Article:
The Emory Wheel, Friday, January 22, 1993
Me Phi Me presents unique message through rap

By Micah McCoin
Staff Writer

"Some people desperately want to be a part of the crowd. Some people are special, they stand out in a crowd...
And then there's the
ME PHI ME
WE STAND ALONE"
— Me Phi Me Pledge


    Imagine the set up: an intelligent, philosophical rapper with an acous­tic guitar, who has an eccentric sense of style and a strong sense of his identity. He makes dazzling videos and intriguing music. He pro-motes a core message of individuali­ty, as reflected in his name: Me Phi Me, the fraternity of one.
    All of this might appear a bit packaged and pretentious, but a quick listen to Me Phi Me's music or to the man himself should quickly dispel any such misgivings. Anyone who reassures his novice interview­er, "You was cool," would certainly seem to fall in the unpretentious category. It becomes even more obvious as he easily discusses other artists, such as Prince, without worrying about how he would compare. Talking with Me Phi Me is a jolting experience. He displays a casual self-confidence and clarity of vision far beyond his 21 years. It slowly becomes evident that this man has the stuff of which stars are made.

    That "stuff" came from can be traced to Flint, Mich., a town that fell upon hard times during the rap-per's childhood. As he explains it, General Motors was the only option for employment in Flint, and as an increasing number of people lost their jobs, they were forced to con­sider who they were and what they wanted.
    Above all, the reasons why people shine in such dire circumstances intrigued Me Phi Me and drew him to the belief that individuality is the key ingredient.     Complementing these observations is his belief that there is a particular struggle with individuality in being black and hav­ing to deal with negative representa­tions of blacks, especially black males, in the media.
    Following his own ideas, he used the rap be discovered on the street, modified it with his own message-oriented delivery (which he terms "big beat poetry") and set out to perform.
    While living in Chicago, he and [his producer] were looking for a place to relocate; a music business veteran (Al Jason) suggested Nashville to them.In what seems to be conclusive proof that he is a true individualist, Me Phi Me took the advice and moved to the Nashville (Tennessee) area to pursue a rap career, despite being half-seriously apprehensive that "we'd [he and producer, Christopher Cuben-Tatum aka Tha Wizzard] be the only two Black men there."

Me Phi Me
    However, he finds himself thinking of (the plight) black males when writing and performing. This mindset is not surprising since that is not only his perspective but the the group of people whom he feels most needs to bear his message, which is uniquely optimistic in the often cynical realm of rap. Tempering that optimism is a firm sense of reality.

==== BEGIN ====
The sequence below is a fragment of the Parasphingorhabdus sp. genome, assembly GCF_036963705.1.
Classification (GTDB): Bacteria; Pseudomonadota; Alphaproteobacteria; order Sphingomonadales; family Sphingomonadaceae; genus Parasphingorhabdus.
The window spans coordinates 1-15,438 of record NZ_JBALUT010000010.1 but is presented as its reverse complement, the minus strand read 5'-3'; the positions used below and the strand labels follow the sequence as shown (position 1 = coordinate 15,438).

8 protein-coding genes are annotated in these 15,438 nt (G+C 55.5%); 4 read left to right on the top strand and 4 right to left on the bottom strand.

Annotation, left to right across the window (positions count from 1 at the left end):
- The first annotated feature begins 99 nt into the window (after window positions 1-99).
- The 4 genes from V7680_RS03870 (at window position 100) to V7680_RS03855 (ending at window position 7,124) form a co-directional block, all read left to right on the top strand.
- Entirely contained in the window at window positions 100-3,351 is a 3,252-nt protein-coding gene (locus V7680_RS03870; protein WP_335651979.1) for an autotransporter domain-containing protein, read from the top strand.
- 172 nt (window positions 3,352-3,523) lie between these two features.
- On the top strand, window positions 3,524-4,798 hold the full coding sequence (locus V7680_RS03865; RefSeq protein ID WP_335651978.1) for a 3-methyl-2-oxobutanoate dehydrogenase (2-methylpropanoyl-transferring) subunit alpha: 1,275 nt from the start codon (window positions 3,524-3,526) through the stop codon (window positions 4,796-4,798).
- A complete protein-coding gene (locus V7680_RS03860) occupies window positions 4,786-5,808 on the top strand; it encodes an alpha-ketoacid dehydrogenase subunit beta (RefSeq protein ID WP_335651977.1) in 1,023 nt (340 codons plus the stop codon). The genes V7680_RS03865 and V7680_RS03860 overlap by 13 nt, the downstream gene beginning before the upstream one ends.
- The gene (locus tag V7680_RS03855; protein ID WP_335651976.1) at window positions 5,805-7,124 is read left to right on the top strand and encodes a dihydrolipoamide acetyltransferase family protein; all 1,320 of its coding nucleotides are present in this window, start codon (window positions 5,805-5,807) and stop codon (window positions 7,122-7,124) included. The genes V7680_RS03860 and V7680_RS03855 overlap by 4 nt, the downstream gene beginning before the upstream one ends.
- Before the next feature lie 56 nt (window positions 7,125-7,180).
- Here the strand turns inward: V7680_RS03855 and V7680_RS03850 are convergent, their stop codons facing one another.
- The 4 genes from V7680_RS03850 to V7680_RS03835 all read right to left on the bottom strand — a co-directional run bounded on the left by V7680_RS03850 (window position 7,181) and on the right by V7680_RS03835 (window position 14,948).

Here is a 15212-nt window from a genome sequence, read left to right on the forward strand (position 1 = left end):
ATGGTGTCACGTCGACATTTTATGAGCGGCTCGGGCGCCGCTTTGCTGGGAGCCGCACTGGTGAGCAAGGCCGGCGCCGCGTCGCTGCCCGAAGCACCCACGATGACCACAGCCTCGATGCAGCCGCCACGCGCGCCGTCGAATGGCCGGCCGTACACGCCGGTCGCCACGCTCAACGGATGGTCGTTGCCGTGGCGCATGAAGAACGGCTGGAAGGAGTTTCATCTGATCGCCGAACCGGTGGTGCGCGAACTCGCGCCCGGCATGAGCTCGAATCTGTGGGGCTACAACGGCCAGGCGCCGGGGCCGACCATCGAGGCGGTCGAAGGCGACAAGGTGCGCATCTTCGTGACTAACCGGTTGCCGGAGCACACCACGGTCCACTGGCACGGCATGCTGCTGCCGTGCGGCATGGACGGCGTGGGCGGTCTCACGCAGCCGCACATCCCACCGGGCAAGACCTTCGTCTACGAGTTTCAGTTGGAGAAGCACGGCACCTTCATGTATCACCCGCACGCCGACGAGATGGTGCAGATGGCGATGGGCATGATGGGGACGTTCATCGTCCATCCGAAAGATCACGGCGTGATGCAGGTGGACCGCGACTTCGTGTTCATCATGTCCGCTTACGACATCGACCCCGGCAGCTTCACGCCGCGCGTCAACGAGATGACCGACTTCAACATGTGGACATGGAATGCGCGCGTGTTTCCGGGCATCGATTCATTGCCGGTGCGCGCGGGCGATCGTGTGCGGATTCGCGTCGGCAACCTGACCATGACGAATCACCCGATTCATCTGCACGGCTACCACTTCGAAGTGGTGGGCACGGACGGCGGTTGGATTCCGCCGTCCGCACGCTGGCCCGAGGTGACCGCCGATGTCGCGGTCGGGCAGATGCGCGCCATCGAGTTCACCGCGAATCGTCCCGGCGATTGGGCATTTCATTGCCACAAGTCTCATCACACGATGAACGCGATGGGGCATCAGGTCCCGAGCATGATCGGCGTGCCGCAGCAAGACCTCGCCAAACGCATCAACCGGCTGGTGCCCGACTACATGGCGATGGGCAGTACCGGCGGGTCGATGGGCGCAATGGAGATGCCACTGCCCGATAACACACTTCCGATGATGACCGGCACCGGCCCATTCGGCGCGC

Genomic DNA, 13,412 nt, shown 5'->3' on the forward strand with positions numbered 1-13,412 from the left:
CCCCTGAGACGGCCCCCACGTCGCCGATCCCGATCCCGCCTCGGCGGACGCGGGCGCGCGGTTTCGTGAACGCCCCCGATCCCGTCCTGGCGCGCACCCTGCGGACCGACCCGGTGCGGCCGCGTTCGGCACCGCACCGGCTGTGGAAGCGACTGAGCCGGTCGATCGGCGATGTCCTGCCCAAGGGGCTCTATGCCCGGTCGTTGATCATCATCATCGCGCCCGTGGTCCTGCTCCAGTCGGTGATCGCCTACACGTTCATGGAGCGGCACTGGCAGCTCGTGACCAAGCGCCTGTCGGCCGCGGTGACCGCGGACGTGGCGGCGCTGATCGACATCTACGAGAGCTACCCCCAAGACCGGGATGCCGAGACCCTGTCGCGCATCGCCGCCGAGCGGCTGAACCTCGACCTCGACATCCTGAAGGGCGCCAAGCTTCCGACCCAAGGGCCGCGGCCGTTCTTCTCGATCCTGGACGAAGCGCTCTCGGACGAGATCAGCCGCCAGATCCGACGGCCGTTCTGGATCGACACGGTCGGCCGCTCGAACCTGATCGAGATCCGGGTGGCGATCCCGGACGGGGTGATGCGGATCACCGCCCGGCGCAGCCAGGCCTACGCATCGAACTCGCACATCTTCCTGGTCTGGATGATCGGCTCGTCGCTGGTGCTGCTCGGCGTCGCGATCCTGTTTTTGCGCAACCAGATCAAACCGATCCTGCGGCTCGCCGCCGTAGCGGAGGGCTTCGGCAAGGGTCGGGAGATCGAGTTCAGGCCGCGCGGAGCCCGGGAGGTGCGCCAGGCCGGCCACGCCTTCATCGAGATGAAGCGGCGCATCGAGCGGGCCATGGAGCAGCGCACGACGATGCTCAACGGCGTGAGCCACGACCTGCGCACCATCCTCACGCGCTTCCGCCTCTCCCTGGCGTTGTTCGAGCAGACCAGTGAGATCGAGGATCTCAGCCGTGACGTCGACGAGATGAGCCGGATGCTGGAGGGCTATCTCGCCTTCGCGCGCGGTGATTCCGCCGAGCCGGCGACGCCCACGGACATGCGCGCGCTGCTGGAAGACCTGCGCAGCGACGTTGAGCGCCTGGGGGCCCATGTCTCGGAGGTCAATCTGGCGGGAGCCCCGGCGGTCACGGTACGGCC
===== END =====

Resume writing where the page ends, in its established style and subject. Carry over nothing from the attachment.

The true depth of the rapper's character can be seen when he explains his use of red and black as a motif. He explained that it went along with the African symbolism of red representing the blood, black signifying the people and green as the land. There is no green, because, as he said simply, "I have no land."
    Me Phi Me's own favorite rappers include Treach of Naughty by Nature and Rakim for lyrical skill. For the best rap "package," he endorses Public Enemy as one of the greatest musical groups of all time.
    Reflecting on his own music, the rapper feels that there is a real connection between the seemingly incongruous styles which he has combined. "Rap music is the folk music of the nineties," he says.
    Strangely, Me Phi Me is surprised at the great critical reception he has earned. He felt that his non-specific genre might fail to gain immediate acceptance. However, he is not awed by the accolades. "I don't give a hoot!" he proclaims at the suggestion that a Best New Artist Grammy nomination might come his way, adding, after some thought, "I wouldn't be surprised."
Rapper Me Phi Me combines rap and folk styles to create a new sound all his own.
    Apparently, the advice was sound: Me Phi Me's debut, ONE, was released nationwide last summer, along with the video and single "Sad New Day," perhaps the first rap record ever to make an allusion to Dante.
    The video saturated the airwaves of both MTV and BET with its strik­ing images of the rapper half-buried and covered with ants and a young lady dancing on top of a globe. The video's director, Julien Temple, who has directed videos for Janet Jackson, Whitney Houston and Tony! Toni! Tone!, among others, can be credited with its creativity.
    Me Phi Me found it "flattering and heartening that someone of Temple's caliber took such an interest in a new artist Temple has con­tinued to take an interest in the rap-per's career. He also directed the second and most recent video from One, "Black Sunshine," which is written from the perspective of a homeless person. It is impossible to separate the music from the philosophy which drives it, and Me Phi Me's views are both refreshing and hopeful. He does not hesitate to say that, ideally, everyone should listen to his music. "Because we all have our problems, we can all benefit from getting together."
 

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